The BOOKPRESS September 1999

Prenatal Programming

David Robertshaw

Life in the Womb: The Origin of Health and Disease.
Peter W. Nathanielsz.
Promethean Press, 1999.
363 pages, $27.50.


For any woman who is currently pregnant or contemplating pregnancy, this book is both enlightening and frightening. It summarizes the effects of the maternal environment on the long-term health of the offspring. To quote from the book: ". . . it is clear that pre-natal growth is critical to health throughout life. It is important to focus on health rather than disease." There is a tendency to explain all health problems--high blood pressure, weight gain, fecundity or longevity--in terms of the genetic attributes inherited from our parents. Genetic determinism, or, as Dr. Nathanielsz calls it, "genetic myopia," is a way of denying responsibility for the development of the unborn and newborn child. At one extreme, it is argued that our whole life is genetically pre-determined.

This book takes issue with such notions and clearly identifies the difference between genetic and congenital disorders of health. Thus, the genetic potential provided at the time of conception can be modified during prenatal development and life. We are all now aware of the consequences of prenatal exposure to toxic compounds including cigarette smoke, alcohol, and environmental toxins. We are less aware of the fact that the maternal environment during gestation can have a profound effect not only on organ development (the creation of overt deformities at birth) but also on the long-term health of the offspring.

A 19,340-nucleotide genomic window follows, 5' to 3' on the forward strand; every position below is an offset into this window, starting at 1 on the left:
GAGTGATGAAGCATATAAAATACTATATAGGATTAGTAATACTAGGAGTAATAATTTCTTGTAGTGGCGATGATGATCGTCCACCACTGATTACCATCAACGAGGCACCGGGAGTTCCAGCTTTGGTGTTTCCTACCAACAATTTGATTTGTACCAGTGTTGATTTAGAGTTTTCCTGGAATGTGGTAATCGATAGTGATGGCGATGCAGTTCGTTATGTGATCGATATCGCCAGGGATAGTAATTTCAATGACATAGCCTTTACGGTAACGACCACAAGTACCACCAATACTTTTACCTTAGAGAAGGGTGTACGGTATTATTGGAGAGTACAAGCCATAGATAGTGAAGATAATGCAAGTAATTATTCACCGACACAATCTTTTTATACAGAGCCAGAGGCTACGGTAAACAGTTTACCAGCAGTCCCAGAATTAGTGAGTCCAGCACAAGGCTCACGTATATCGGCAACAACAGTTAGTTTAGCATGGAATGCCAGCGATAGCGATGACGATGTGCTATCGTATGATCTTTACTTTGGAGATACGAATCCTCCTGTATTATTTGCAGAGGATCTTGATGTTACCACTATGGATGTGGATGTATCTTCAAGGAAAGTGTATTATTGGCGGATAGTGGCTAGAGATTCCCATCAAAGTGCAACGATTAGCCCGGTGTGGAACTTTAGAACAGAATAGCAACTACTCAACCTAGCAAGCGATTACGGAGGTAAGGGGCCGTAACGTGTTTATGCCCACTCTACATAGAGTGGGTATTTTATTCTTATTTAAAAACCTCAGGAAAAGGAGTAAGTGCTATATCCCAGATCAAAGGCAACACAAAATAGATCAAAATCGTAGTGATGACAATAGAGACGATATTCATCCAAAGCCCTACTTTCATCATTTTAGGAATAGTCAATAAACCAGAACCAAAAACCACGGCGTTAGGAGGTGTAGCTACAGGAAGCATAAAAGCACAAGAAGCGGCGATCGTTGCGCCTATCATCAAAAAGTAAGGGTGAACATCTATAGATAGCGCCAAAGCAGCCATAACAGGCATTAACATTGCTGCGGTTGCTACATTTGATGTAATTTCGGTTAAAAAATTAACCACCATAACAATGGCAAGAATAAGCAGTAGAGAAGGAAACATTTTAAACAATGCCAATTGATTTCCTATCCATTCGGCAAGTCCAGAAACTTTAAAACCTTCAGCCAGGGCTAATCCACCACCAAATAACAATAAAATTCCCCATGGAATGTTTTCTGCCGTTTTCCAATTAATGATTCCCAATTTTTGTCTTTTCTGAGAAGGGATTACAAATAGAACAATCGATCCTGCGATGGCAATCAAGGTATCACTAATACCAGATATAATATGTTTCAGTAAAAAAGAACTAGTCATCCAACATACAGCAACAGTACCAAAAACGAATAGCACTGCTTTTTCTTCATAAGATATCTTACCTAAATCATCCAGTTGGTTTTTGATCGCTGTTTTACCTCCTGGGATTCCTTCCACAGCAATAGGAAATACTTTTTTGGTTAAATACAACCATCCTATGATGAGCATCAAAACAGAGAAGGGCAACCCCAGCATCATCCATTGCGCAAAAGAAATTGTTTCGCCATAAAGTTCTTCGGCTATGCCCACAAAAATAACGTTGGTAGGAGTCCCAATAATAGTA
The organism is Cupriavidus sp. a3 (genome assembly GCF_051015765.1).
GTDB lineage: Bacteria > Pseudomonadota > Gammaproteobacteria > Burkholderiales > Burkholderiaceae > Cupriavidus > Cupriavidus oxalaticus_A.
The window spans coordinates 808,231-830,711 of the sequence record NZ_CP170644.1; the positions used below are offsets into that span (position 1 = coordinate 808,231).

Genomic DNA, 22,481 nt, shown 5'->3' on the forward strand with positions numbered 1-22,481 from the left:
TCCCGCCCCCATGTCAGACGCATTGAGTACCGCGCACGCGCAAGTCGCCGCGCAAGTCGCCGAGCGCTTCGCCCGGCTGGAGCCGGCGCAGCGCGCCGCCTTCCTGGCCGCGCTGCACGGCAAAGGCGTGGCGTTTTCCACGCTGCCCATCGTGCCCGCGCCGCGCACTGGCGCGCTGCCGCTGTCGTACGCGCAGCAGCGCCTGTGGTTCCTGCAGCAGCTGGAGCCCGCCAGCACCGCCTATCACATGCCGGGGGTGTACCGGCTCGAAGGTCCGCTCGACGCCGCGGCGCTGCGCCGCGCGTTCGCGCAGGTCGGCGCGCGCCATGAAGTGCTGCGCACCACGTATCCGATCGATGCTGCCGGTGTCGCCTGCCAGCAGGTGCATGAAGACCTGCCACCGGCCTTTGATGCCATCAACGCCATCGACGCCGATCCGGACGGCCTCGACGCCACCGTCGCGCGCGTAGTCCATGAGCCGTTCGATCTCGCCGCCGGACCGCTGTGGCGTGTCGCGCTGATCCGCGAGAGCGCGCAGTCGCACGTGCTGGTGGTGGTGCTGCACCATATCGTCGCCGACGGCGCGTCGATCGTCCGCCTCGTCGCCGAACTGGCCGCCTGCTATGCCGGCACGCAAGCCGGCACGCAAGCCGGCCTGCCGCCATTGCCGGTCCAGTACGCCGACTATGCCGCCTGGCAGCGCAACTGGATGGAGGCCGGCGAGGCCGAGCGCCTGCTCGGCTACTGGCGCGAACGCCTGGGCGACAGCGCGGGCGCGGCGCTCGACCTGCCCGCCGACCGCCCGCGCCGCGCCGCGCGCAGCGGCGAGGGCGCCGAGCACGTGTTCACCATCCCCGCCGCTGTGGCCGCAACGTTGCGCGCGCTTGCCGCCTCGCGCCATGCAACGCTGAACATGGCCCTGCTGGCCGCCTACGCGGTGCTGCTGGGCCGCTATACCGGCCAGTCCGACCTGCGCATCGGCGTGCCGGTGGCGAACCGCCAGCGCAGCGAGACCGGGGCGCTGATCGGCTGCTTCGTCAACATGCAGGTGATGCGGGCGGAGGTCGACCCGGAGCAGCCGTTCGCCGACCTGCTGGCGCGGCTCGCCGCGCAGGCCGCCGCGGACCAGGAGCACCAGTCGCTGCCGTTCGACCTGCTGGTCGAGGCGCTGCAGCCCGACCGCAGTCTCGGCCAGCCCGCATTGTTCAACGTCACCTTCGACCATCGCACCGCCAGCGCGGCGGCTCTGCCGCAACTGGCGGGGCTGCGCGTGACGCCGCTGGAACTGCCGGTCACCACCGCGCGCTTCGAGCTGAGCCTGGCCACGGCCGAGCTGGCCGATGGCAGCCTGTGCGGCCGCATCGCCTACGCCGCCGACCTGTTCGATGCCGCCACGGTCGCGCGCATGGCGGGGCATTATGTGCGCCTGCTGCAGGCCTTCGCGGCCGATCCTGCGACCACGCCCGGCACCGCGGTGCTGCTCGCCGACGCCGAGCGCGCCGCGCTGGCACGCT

The thalidomide tragedy is one example of the modification of the intrauterine environment in early gestation. Another is fetal alcohol syndrome, the consequence of excess alcohol ingestion during pregnancy, typically changing the physical characteristics of the newborn. Although recognized in 1968, it was not until 1981 that warnings were issued about this condition. Likewise, it was recognized that smoking is also teratogenic and that drug addiction of the mother will often lead to an addicted neonate. In the 1960s it was recognized that when mothers took estrogen in the form of the synthetic diethylstilbestrol (DES), their female children appeared normal but, in later life, often developed cancer of the cervix and vagina. Only now is it being recognized that there are other perturbations that may alter the processes of growth and development.

One of the most interesting studies that Dr. Nathanielsz quotes involves the effects of malnourishment of the mother during pregnancy on the subsequent development of the offspring. The Dutch famine occurred in the Second World War, when the retreating Germans deliberately deprived the population of food during the harsh winter of 1944-1945. There were, in the affected population, women at various stages of pregnancy, and the studies of their offspring demonstrated some unexpected outcomes. Babies whose mothers were deprived of food in the first six months of pregnancy became obese in later years. Body composition and body weight are thought mainly to be a genetically determined parameter, but this observation suggested that the control of body composition was disordered during maturation of the brain. Longevity may also be altered by maternal malnutrition. Studies from the West African country of Gambia demonstrated that babies born in the "hungry" season have a shorter life span than those born in the "harvest" season. The survival of the two groups was identical up to age 20, but at age 45, only 45% of the "hungry season" cohort were alive, whereas the "harvest season" group showed a 65% survival rate.